26 East Ortega Street
Designation Status: Structure of Merit
Assessor Parcel Number: 037-132-037
Historic Name: W.W. McDonald Iron Works
A single-story Spanish Colonial Revival style structure with a medium pitched front gable covered in terra cotta tiles. Stucco clads the smooth wall space, interrupted only by an iron wrought lamp. A large arched show window dominates the front façade of the structure, allowing easy viewing into the building as its original commercial design intended. Below rests an intricately crafted tile base board adding an additional stylish flare. The extended portion of the building featuring a row of five arches supporting a mono pitched terra cotta tile roof is a non-original addition to the structure, making it an excellent example of structure remodeled in the Spanish Colonial Revival style which stays true to its historic integrity and significance. The structure conveys its original 1920 architectural influence.
Architectural Style: Spanish Colonial Revial
Property Type: Commercial
Original Use: Commercial
The City of Santa Barbara establishes historic significance as provided by the Municipal Code, Section 22.22.040. On June 26, 2019, the Historic Landmarks Commission designated the building a Structure of Merit under the following criteria provided by the Municipal Code, Section 22.22.040:
Criterion A. Its character, interest or value as a significant part of the heritage of the City, the State or the Nation:
The minimally altered 1920 Spanish Colonial Revival style building is important to the heritage of Santa Barbara as the details that are found on the building constitute a resource valuable for its ability to exemplify methods of construction, craftsmanship, attention to detail and artistry reflective of the Spanish Colonial Revival style. The building illustrates social and aesthetic movements, and conveys a sense of place and time of 1920. Known for its Spanish Colonial Revival architecture, Santa Barbara owes much of its charm to the many thick plaster walls and clay tile roofs of this style. The various subtle details carved in wood or crafted in iron add to the quality of the architecture and character of the city. Spanish Colonial Revival architecture will always be key to Santa Barbara’s identity.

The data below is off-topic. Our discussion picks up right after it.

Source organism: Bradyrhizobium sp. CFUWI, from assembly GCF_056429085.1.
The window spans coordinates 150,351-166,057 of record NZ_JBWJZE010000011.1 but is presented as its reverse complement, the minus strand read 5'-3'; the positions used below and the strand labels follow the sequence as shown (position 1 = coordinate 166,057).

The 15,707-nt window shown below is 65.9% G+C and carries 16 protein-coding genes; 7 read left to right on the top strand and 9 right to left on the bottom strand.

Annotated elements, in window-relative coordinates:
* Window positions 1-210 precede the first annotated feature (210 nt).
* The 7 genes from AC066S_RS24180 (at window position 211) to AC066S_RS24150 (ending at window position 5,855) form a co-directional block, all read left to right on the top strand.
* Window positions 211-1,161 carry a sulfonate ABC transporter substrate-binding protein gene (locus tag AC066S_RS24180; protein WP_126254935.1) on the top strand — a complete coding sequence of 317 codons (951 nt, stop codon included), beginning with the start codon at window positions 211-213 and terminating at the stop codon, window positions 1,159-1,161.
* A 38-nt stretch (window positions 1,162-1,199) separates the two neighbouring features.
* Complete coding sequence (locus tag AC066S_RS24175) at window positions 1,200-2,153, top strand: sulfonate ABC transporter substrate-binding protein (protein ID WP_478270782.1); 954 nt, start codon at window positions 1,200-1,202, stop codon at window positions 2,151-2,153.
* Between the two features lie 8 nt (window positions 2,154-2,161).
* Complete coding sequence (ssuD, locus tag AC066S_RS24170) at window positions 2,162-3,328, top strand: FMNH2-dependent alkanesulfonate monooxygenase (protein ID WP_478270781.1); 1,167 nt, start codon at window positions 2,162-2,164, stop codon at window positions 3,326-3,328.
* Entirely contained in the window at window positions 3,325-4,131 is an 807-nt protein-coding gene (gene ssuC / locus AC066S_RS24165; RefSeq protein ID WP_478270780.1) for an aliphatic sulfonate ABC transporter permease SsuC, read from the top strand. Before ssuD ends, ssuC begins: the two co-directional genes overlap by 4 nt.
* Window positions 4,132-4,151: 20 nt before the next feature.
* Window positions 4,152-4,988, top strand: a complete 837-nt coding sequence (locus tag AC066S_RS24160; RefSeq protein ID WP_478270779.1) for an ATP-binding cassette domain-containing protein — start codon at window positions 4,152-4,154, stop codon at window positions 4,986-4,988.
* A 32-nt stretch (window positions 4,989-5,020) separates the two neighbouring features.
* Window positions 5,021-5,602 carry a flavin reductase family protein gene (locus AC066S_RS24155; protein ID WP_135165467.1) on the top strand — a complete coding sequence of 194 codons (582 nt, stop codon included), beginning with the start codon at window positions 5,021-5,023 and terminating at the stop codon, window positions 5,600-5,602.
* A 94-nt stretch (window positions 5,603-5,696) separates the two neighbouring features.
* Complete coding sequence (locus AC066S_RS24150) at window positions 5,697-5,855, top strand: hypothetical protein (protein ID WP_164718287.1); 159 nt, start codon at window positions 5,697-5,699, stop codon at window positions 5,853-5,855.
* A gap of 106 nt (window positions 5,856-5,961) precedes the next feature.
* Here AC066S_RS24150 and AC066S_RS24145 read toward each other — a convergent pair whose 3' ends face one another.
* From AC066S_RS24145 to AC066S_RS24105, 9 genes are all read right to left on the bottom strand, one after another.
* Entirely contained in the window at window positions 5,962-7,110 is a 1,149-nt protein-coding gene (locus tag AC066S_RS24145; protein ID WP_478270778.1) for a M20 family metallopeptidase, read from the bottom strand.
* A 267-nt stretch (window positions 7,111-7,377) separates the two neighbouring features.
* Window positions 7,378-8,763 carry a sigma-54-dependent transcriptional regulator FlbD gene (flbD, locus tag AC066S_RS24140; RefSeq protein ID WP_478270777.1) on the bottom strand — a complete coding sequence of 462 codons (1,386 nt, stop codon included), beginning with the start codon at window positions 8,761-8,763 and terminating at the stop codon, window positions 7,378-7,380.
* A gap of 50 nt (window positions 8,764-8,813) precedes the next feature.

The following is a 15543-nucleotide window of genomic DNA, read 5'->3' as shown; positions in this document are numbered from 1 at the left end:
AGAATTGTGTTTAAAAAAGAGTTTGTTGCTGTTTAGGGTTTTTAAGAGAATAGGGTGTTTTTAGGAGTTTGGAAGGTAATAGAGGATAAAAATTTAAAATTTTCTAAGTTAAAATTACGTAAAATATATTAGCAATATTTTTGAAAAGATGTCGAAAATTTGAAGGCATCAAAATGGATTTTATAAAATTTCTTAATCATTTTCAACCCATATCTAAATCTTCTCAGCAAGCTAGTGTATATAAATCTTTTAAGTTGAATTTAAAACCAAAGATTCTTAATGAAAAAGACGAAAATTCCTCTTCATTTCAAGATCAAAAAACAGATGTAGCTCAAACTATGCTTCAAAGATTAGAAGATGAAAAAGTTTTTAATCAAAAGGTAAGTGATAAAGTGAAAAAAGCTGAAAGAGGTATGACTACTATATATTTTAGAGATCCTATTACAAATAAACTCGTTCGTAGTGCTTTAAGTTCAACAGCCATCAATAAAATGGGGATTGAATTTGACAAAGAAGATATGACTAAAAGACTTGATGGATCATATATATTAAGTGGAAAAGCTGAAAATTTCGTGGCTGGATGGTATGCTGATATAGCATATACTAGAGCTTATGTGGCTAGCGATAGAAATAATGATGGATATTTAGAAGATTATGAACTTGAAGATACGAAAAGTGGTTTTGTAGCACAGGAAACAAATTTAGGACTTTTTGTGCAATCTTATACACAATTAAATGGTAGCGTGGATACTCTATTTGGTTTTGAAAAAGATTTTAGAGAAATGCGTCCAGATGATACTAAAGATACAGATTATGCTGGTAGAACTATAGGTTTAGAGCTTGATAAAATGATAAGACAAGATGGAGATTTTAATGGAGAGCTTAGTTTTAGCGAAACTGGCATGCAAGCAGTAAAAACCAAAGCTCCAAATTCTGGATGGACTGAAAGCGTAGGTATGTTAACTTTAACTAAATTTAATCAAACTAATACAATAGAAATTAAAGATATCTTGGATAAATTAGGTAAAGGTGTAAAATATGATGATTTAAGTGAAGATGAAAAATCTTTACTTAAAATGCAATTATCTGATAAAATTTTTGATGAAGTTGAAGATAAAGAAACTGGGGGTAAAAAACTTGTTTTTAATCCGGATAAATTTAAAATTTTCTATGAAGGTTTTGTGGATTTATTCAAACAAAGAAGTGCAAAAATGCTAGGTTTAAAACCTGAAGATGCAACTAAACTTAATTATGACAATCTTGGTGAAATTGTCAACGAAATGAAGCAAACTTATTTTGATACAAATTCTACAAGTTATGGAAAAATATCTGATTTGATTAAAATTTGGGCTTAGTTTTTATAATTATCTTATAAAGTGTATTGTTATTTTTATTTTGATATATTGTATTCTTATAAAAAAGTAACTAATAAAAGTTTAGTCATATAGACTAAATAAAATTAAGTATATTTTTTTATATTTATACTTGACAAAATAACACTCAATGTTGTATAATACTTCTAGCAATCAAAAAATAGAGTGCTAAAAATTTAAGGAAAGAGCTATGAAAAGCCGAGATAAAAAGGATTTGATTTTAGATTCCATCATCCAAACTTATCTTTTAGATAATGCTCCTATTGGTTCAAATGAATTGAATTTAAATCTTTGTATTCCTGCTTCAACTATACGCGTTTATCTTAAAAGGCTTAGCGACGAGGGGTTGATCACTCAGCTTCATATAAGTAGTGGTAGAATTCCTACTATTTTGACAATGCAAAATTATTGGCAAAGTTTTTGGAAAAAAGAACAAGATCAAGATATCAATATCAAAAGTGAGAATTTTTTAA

Criterion D. Its exemplification of a particular architectural style or way of life important to the City, the State, or the Nation:
The building exemplifies the Spanish Colonial Revival style which emphasize the smooth, uninterrupted stucco walls, terra cotta tiles, and recessed entryways; each interpreted and redefined by local architects or regions in their own oeuvre of the form, massing, and decorative treatments. In Santa Barbara, examples of Spanish Colonial Revival style can be found throughout the City as one of its most defining styles of architecture. This building is an excellent example of a commercial interpretation of the Spanish Colonial Revival style, which became an important part of Santa Barbara’s heritage in the 1920s, when the City deliberately transformed its architecture and look from an ordinary western style town into a romantic Spanish Colonial Revival/Mediterranean style city. This transformation was the result of the planning vision of a number of Santa Barbara citizens in the early 1920s with the founding of the Santa Barbara Community Arts Association, which urged that the town identify its individual character and then use planning principles to develop it. As an original 1927 Spanish Colonial Revival style building, the building qualifies as a Structure of Merit under criterion D.
Criterion G. Its embodiment of elements demonstrating outstanding attention to architectural design, detail, materials and craftsmanship:
The building embodies elements that demonstrate an outstanding attention to design, detail, materials, and craftsmanship with the gabled, terra cotta tile roof, the smooth stucco walls, the large arched roof, the continuous arches of the arcade and the decorative tile add a defining touch to the Spanish Colonial Revival style.
Historic Integrity: The building retains most of its original features so that it has high historic integrity of location, feeling, setting, design, materials, workmanship and association. The building can convey its 1920 original appearance.